We seem to be getting better, in this nation, at truth-telling. Perhaps the challenges we are facing are big enough to force us admit our faults and our failures as a nation. We may be taking the first really honest steps toward cleaning up the mess of racism and classism, sexism and homophobia and all the rest of our faults and failings. But where is the humility to accompany this honesty? I do not see us kneeling before one another or for that matter, I don’t see us kneeling in front of the world. I do not see us kneeling, surrendering to God’s mercy or seeking the restoration of our wholeness. Humility is essential to repentance and is the obvious response when the truth of who we are meets the truth of who God is… and the darkness is split with love.
Honesty and humility are required for true repentance. And then there is acceptance. It makes no sense to repent if we are not willing to accept God’s healing forgiveness. In the movie The Mission there is a powerful scene when Captain Mendoza begins to repent. Mendoza has spent his life as a mercenary and a slave trader in South America. At the beginning of the film, he kills his brother in a fit of jealous rage and then is consumed by guilt. Father Gabriel visits Mendoza in his “messy house” and convinces him to accompany the Jesuits on their mission to the indigenous peoples far beyond the South American Spanish settlement.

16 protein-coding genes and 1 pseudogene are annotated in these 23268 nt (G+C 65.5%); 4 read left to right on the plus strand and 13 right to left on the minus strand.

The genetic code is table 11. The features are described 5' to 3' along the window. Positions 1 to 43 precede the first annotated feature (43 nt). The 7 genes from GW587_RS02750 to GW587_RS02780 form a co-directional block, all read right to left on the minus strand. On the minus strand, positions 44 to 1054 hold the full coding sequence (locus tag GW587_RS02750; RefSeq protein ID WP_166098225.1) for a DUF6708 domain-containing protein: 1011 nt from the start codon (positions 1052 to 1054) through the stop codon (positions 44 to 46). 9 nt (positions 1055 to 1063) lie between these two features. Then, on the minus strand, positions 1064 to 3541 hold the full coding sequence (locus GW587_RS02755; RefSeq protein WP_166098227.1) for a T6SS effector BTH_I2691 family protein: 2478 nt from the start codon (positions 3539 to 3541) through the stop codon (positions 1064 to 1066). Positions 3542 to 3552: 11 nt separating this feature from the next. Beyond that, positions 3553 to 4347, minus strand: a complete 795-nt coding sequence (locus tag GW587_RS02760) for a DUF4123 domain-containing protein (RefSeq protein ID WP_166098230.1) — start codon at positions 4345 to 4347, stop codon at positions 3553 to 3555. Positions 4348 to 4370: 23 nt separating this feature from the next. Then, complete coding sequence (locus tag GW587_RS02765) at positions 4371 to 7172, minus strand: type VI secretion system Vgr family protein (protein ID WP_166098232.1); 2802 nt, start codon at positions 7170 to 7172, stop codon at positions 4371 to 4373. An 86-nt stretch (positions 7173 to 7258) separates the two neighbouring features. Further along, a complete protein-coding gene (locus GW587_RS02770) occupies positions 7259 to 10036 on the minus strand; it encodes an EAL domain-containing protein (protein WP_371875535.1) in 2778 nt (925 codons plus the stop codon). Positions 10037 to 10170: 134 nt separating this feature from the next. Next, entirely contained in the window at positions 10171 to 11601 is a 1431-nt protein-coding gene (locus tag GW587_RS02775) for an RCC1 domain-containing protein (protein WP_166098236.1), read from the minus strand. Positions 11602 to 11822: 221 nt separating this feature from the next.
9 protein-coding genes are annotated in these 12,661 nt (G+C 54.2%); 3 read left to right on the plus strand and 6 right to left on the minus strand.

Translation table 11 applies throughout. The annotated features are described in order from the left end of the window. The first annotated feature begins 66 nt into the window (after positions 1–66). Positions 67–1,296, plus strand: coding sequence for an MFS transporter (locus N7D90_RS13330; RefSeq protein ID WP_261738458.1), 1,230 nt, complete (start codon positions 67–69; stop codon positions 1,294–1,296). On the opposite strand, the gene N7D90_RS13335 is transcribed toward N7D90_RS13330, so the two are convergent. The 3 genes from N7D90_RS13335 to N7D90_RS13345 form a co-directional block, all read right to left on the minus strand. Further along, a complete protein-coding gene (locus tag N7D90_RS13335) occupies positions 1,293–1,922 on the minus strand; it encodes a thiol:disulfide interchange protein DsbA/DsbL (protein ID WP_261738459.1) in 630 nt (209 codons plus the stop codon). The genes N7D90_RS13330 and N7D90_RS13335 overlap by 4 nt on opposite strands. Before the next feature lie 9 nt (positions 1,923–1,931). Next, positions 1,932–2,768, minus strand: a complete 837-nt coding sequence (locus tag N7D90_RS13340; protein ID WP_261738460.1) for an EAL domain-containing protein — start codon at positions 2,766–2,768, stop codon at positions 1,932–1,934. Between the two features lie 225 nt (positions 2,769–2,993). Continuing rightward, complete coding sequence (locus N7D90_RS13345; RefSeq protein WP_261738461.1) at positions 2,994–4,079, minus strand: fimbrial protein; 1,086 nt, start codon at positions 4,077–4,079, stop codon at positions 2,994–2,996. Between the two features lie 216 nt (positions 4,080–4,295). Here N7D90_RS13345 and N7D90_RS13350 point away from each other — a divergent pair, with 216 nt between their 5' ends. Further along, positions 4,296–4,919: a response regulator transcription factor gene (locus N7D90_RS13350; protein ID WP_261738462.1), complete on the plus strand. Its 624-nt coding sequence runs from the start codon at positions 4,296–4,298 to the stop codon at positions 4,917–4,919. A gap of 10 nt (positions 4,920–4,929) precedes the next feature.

Mendoza agrees to go, but he drags along a huge burden of his former life – the weapons and the armor and the hate and the regret both physical and metaphorical. He drags this huge, heavy burden up one mountain and then another, and you wonder if he will even be able to make it to the top. Mendoza is only freed from his burden when the very Indians he has been enslaving look at him with incredulity, wondering why he is dragging this burden. And one of them comes forward with a knife, leaving you thinking “here it is – retribution” – only to be surprised by forgiveness as the rope is cut and the burden sent crashing down the mountain. Mendoza is free only as he accepts forgiveness and the freedom it implies.
Which leaves me wondering – what are you dragging around this morning? What burden are you carrying, what forgiveness do you need to accept in order to return to the freedom and the wholeness God wants for you?
Repentance requires honesty. And humility. And the acceptance of forgiveness. And finally, repentance requires change. True repentance invites us to re-orient ourselves, to re-boot, re-start our lives. To repent is to take a new direction, maybe even a new road altogether. It is to move from public displays of piety toward personal and prophetic acts of justice
- Caring for the oppressed
- Feeding the hungry
- Sheltering the homeless
- Clothing the naked
To repent is to turn toward God and to return to ourselves … I like the way Eugene Peterson paraphrases Isaiah’s promise…If you do this…
You’ll use the old rubble of past lives to build anew,
Rebuild the foundations from out of your past.
You’ll be known as those who can fix anything,
Restore old ruins, rebuild and renovate,
And make the community livable again.
We can, you know. We can make the community – and our own lives – livable again. We can do it with honesty, with humility, with acceptance, and with change. We can do it with repentance. Thanks be to God! Amen.